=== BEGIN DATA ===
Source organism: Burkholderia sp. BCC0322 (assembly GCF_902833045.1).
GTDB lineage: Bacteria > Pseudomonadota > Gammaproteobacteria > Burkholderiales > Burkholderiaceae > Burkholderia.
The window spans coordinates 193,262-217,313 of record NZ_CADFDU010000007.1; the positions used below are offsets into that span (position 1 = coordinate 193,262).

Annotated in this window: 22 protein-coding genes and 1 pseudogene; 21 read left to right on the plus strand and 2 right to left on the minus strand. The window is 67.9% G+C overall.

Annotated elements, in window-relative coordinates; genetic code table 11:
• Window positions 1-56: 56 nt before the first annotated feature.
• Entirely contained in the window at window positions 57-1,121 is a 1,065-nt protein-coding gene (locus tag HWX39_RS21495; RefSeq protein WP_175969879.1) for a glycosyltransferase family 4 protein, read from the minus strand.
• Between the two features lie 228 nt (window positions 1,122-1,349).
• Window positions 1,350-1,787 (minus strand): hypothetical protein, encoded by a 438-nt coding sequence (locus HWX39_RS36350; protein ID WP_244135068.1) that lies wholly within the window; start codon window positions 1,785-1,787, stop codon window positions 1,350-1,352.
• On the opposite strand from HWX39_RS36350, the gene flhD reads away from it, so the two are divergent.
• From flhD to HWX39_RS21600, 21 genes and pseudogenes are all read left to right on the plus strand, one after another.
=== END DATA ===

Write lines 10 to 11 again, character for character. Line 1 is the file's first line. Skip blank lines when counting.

• On the opposite strand from HWX39_RS36350, the gene flhD reads away from it, so the two are divergent.
• From flhD to HWX39_RS21600, 21 genes and pseudogenes are all read left to right on the plus strand, one after another.